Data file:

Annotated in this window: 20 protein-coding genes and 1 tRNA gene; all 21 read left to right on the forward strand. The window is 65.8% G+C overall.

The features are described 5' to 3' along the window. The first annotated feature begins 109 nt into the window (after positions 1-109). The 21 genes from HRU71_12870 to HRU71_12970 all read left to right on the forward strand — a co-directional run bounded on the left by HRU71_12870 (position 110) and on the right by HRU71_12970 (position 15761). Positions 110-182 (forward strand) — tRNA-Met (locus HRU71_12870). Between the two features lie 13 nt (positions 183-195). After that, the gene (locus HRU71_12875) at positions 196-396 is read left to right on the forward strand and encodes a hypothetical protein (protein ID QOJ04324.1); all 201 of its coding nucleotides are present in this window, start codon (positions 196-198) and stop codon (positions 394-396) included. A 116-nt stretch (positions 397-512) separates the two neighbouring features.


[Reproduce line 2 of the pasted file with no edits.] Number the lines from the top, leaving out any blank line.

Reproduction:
The features are described 5' to 3' along the window. The first annotated feature begins 109 nt into the window (after positions 1-109). The 21 genes from HRU71_12870 to HRU71_12970 all read left to right on the forward strand — a co-directional run bounded on the left by HRU71_12870 (position 110) and on the right by HRU71_12970 (position 15761). Positions 110-182 (forward strand) — tRNA-Met (locus HRU71_12870). Between the two features lie 13 nt (positions 183-195). After that, the gene (locus HRU71_12875) at positions 196-396 is read left to right on the forward strand and encodes a hypothetical protein (protein ID QOJ04324.1); all 201 of its coding nucleotides are present in this window, start codon (positions 196-198) and stop codon (positions 394-396) included. A 116-nt stretch (positions 397-512) separates the two neighbouring features.